Some aliens who wish to immigrate permanently to the United States in employment-based visa categories must obtain labor certifications before they will be issued visas. Specifically, nearly all aliens in the EB-2 and EB-3 categories must obtain these authorizations from the U.S. Secretary of Labor. EB-2 applicants hold advanced degrees or have exceptional abilities, while EB-3 applicants hold bachelor’s degrees or their equivalents, have at least two years’ experience as skilled workers, or work as unskilled laborers in areas for which there are no qualified U.S. workers.
Medicaid, a federal and state funded program of health care coverage, provides important benefits to low-income and disabled Americans. Some immigrants, aliens who travel to the United States permanently to live and work, are also eligible for Medicaid coverage. To be eligible, an immigrant must meet the definition of a qualified alien. Additionally, a five-year bar on immigrant benefits applies to many qualified aliens, so this period must expire before immigrants subject to the bar may receive benefits.
In the mid-1800s, the United States Congress first passed a law stating that children born abroad to Americans were U.S. citizens. Under current law, there are six situations in which a child born abroad acquires U.S. citizenship or nationality. In all six situations, at least one parent must be a U.S. citizen or national. Additionally, there are sometimes additional requirements that must be met, such as U.S. residence of the qualifying parent.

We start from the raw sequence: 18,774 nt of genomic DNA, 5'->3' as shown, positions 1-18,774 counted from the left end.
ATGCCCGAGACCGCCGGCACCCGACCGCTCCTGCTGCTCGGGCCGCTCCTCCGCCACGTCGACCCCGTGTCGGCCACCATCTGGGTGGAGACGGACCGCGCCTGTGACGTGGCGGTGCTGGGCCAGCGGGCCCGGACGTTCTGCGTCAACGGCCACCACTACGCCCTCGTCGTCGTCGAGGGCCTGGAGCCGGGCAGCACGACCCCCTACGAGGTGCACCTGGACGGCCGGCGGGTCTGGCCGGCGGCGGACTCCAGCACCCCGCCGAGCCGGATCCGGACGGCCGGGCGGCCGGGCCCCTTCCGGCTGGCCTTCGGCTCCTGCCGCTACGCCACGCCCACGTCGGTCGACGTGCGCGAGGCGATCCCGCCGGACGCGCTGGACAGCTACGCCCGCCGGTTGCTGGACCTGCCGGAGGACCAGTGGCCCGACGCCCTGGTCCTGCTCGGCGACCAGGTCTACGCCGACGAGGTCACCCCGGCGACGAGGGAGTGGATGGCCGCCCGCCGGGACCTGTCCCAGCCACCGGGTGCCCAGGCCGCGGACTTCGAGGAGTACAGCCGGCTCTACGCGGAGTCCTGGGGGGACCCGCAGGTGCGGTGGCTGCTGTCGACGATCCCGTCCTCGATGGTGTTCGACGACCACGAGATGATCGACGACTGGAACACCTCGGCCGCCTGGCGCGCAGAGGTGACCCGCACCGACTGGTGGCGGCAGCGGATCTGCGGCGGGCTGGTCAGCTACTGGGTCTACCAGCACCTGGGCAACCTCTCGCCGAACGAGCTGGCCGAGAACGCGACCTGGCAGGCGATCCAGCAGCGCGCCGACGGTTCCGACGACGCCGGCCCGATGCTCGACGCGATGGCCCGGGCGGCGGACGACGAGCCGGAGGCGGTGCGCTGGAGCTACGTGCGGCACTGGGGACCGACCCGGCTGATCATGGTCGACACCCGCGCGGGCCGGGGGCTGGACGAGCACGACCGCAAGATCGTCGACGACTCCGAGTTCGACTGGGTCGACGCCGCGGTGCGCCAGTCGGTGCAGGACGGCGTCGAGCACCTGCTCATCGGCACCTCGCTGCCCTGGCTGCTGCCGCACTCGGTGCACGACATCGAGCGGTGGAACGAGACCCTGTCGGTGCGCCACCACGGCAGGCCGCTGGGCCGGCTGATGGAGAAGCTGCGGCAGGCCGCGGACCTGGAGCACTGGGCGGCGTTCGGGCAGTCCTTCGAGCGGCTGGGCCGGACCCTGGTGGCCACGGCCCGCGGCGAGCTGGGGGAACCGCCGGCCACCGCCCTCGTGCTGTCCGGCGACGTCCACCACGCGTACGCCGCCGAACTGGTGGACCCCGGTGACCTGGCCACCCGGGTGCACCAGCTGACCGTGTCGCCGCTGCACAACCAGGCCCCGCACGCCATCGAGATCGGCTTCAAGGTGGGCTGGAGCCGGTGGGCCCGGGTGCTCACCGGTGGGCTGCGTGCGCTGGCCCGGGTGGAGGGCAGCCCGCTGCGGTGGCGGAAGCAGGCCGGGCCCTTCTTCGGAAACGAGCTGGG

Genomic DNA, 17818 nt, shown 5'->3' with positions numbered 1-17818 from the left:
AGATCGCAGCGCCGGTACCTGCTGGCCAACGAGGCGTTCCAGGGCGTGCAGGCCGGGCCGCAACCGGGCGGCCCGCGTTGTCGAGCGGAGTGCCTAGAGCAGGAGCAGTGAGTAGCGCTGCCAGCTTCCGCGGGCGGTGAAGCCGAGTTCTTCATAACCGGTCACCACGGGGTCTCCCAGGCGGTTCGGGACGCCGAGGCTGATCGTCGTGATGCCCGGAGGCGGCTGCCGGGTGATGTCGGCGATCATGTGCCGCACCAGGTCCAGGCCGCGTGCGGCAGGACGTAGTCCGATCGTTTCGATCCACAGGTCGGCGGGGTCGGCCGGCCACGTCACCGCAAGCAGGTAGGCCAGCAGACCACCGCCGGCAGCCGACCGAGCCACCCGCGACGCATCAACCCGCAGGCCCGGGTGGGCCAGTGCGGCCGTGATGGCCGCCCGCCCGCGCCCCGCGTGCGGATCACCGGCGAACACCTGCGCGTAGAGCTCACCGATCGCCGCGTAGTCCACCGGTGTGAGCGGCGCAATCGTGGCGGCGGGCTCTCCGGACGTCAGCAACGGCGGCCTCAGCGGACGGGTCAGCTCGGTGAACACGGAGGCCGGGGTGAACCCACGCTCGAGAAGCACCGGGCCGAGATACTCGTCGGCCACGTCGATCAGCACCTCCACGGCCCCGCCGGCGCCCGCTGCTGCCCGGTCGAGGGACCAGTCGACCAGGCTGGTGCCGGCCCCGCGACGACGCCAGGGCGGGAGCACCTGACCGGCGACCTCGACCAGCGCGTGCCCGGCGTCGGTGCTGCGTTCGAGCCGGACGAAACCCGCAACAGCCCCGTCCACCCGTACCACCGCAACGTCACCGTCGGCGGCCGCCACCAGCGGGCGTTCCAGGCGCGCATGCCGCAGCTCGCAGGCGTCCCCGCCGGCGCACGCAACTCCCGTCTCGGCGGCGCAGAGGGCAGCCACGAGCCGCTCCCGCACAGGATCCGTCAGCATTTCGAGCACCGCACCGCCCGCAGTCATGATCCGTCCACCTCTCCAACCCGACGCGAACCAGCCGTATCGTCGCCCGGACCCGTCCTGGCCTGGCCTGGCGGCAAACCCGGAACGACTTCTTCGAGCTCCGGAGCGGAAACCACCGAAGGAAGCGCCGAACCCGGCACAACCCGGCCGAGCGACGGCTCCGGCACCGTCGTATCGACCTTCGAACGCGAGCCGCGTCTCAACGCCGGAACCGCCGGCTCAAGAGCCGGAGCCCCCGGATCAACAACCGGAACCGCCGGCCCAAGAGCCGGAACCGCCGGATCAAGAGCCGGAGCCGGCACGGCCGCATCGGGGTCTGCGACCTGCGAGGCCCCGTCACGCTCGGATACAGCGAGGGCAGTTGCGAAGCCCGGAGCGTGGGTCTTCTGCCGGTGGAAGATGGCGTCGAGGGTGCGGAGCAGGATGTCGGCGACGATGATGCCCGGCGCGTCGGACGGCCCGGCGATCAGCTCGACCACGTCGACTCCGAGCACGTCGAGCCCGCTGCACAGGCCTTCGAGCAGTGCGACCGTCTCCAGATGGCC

Alien travelers wishing to enter the United States on a temporary basis must obtain visas, which entitle them to present themselves at an U.S. port-of-entry and to request admission to the country. If they are transporting cargo in the stream of international commerce, commercial truck drivers may be eligible for a travel visa for a business traveler, known as a B-1 visa.
With security concerns on the rise, the United States Department of Homeland Security (DHS) has implemented an official entry procedure for aliens traveling to the U.S. with nonimmigrant visas, and it is testing an official exit procedure, as well. The programs apply only to aliens who hold nonimmigrant, that is, temporary, visas, and they are designed both to expedite travel and to improve homeland security.